The present invention is directed to the formation of meat substitute products by using a combination of water, an edible heat coaguable proteinaceous material, specific hydrocolloids such as xanthan gum or locust bean gum, a specific type of starch, i.e., a finely divided, unmodified waxy maize starch of branched chain amylopectin polymers and a fat, which is liquid or semi-liquid, especially at room temperature. The mixture of the specific ingredients described above in combination with the appropriate flavors, coloring materials and the like, completes and balances the desired meat analog. In the combination of the protein-gum-starch mixture, a meat analog is produced which has the textural properties of tenderness, cohesiveness and chewiness approaching those of all-meat sausage or frankfurters.DETAILED DESCRIPTION OF THE INVENTION
The meat analogs made by the present invention resemble and duplicate, in essential physical and taste characteristics, a wide variety of meat products. The present meat analogs may resemble specific natural animal meat cuts such as bacon, steak, pork chops, etc., as well as natural meat systems that have been reprocessed and reformulated with other components as in a sausage product.
As employed herein, the term "a meat analog" is used as in its normal definition in that the formed analog product resembles a meat product, yet is entirely distinct therefrom in its source materials. In this invention, the vegetable proteinaceous material and non-vegetable proteinaceous materials such as albumen, casein, lactalbumin, whey and combinations thereof are formulted to resemble the natural meat source in essential characteristics.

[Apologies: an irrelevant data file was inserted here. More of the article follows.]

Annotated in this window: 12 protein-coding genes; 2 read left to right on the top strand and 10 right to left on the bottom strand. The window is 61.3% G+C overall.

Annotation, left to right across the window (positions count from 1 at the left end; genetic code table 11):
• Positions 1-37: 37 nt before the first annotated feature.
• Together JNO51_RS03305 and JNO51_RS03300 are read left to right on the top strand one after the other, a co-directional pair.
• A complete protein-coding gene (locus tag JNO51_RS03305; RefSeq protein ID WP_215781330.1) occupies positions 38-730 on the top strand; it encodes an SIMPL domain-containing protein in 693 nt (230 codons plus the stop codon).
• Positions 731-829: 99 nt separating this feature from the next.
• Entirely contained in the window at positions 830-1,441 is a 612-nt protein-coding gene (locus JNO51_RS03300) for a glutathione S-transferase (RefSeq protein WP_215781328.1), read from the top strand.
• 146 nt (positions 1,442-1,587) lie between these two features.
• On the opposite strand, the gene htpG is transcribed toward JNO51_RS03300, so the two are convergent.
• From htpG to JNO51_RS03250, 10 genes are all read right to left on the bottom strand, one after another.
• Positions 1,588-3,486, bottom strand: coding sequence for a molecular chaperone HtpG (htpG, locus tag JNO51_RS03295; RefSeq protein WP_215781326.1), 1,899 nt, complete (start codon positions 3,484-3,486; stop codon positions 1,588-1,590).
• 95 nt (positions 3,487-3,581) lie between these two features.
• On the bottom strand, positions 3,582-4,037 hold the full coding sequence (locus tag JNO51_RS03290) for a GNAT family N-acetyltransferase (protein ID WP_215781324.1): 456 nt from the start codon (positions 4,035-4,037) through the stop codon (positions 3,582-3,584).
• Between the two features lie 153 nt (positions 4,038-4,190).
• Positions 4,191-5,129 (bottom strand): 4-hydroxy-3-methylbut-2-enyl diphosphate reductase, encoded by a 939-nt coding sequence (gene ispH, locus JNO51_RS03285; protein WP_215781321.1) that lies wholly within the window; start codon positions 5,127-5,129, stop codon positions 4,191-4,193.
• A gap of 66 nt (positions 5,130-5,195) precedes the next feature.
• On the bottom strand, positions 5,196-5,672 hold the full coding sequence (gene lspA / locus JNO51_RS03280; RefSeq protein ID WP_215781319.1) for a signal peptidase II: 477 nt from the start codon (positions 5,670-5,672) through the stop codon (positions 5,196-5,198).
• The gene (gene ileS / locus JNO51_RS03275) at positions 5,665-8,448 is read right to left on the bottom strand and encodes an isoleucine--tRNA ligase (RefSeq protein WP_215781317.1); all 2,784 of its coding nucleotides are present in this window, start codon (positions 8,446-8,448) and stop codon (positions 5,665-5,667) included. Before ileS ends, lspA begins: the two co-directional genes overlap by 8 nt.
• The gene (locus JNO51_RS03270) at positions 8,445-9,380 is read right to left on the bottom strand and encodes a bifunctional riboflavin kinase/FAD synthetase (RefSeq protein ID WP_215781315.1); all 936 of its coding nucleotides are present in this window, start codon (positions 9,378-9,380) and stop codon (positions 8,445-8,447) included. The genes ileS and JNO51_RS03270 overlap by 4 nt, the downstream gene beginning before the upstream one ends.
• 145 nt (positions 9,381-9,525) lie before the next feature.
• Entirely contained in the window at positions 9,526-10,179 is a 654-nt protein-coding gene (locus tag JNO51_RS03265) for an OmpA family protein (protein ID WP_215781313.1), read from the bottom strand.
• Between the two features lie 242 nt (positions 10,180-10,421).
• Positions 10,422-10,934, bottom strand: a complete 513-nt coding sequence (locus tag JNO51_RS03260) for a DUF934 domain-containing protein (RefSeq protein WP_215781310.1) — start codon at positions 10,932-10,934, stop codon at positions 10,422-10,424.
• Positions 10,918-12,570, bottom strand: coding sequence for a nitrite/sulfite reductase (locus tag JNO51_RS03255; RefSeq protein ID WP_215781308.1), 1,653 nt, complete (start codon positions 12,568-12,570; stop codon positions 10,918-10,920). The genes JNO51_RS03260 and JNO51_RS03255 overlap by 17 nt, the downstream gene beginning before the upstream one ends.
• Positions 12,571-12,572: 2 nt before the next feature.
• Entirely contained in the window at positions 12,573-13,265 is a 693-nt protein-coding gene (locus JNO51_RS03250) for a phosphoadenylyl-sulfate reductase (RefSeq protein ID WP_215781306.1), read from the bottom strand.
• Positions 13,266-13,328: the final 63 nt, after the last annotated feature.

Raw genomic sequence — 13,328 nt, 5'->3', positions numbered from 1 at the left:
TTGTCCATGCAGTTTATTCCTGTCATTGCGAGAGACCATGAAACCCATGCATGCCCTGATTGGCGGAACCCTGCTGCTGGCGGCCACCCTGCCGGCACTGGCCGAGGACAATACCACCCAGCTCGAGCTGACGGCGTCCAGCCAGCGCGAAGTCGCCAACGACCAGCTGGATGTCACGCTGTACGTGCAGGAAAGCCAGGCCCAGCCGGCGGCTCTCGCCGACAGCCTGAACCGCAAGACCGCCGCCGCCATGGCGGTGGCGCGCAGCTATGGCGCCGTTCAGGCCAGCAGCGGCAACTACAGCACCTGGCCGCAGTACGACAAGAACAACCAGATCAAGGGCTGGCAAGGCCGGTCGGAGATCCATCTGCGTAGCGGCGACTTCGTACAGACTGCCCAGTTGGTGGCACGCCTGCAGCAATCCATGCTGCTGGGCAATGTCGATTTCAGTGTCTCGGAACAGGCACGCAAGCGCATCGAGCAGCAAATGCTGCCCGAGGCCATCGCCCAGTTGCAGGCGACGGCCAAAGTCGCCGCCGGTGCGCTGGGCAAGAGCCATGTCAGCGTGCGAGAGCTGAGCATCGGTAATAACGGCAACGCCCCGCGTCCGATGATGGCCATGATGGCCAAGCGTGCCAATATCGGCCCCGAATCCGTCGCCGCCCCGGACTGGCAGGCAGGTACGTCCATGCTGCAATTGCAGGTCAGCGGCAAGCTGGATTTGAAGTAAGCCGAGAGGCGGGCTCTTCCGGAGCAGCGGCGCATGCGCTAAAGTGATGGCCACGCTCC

An analog resembling natural meat cuts may be a system with a substantial amount of fibers bound together in a matrix. The fibers may be derived from vegetable proteinaceous materials and aid in adding chewy qualities to the final product.
In contrast, a sausage analog is not considered to resemble natural meat cuts. A sausage analog is formulted and processed so as to duplicate as closely as possible meat products that are initially formed into an aqueous emulsion system. The meat emulsion is then heated which results in gelation, thus introducing a degree of rigidity to the product. The initial natural meat emulsion with its water component has flow characteristics so that it may be readily shaped, as in a casing, prior to gelation to a stable physical form. Examples of such sausages are bologna, olive loaf, frankfurters and beef jerky.
The meat analog composition of the present invention includes a heat coaguable proteinaceous material. The protein must be an edible protein material since it is to be incorporated in meat analog products which are designed for ingestion by humans. The usual source of such protein is vegetable matter, however, a non-vegetable protein, preferably egg albumen, but also including casein, lactalbumin, whey and combinations thereof, may also be employed alone or in combination with one another. Examples of suitable vegetable protein sources are soybeans, safflower seed, corn, peanuts, wheat, peas, sunflower seed, cottonseed, coconut, rapeseed, sesame seed, leaf proteins and the like. Single cell proteins such as yeast may also be used. Generally, if the protein source is a vegetable protein, the protein, prior to use, is placed in a relatively pure form by procedures well known in the art. The amount of protein in the finished meat analog products can range from about 10 to about 25 weight percent, preferably from about 13 to about 14 weight percent. In this invention a soy isolate is the preferred vegetable protein.